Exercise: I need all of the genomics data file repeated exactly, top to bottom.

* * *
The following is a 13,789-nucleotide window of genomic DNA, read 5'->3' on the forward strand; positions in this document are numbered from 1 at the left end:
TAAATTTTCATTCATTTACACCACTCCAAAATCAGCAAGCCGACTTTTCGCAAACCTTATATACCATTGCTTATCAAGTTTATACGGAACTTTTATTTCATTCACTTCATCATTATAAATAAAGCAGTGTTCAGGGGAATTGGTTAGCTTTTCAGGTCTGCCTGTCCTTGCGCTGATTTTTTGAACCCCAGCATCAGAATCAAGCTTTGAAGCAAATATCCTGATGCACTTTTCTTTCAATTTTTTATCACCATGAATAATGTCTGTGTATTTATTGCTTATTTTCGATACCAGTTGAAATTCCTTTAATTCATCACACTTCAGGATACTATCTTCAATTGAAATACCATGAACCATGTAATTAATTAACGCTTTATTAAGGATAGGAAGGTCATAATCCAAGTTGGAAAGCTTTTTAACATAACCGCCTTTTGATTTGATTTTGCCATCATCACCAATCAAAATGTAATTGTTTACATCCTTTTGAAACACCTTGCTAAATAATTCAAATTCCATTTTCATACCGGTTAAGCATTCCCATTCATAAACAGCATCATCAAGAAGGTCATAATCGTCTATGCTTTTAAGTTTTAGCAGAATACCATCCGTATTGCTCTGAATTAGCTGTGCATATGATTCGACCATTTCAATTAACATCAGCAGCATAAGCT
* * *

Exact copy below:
The following is a 13,789-nucleotide window of genomic DNA, read 5'->3' on the forward strand; positions in this document are numbered from 1 at the left end:
TAAATTTTCATTCATTTACACCACTCCAAAATCAGCAAGCCGACTTTTCGCAAACCTTATATACCATTGCTTATCAAGTTTATACGGAACTTTTATTTCATTCACTTCATCATTATAAATAAAGCAGTGTTCAGGGGAATTGGTTAGCTTTTCAGGTCTGCCTGTCCTTGCGCTGATTTTTTGAACCCCAGCATCAGAATCAAGCTTTGAAGCAAATATCCTGATGCACTTTTCTTTCAATTTTTTATCACCATGAATAATGTCTGTGTATTTATTGCTTATTTTCGATACCAGTTGAAATTCCTTTAATTCATCACACTTCAGGATACTATCTTCAATTGAAATACCATGAACCATGTAATTAATTAACGCTTTATTAAGGATAGGAAGGTCATAATCCAAGTTGGAAAGCTTTTTAACATAACCGCCTTTTGATTTGATTTTGCCATCATCACCAATCAAAATGTAATTGTTTACATCCTTTTGAAACACCTTGCTAAATAATTCAAATTCCATTTTCATACCGGTTAAGCATTCCCATTCATAAACAGCATCATCAAGAAGGTCATAATCGTCTATGCTTTTAAGTTTTAGCAGAATACCATCCGTATTGCTCTGAATTAGCTGTGCATATGATTCGACCATTTCAATTAACATCAGCAGCATAAGCT